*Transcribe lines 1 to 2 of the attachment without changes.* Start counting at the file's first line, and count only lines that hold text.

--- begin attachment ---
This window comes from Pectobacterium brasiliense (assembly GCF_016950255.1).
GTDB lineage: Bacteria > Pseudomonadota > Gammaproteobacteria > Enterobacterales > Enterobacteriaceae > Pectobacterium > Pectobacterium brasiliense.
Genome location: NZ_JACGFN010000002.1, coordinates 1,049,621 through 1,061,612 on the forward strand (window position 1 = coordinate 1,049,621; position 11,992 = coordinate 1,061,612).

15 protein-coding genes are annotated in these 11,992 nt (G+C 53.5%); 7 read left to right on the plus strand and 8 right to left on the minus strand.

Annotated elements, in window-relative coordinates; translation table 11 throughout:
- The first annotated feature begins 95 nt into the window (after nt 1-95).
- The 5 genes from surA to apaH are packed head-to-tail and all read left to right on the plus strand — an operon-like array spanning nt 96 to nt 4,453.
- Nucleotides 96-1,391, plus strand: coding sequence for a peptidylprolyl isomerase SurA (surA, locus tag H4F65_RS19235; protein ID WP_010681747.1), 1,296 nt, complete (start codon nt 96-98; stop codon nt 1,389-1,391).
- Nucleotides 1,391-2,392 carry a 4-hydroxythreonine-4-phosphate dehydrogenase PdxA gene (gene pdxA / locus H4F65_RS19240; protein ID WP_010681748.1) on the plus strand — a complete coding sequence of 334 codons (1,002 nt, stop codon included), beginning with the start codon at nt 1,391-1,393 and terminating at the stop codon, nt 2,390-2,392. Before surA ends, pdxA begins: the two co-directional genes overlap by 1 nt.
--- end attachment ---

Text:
This window comes from Pectobacterium brasiliense (assembly GCF_016950255.1).
GTDB lineage: Bacteria > Pseudomonadota > Gammaproteobacteria > Enterobacterales > Enterobacteriaceae > Pectobacterium > Pectobacterium brasiliense.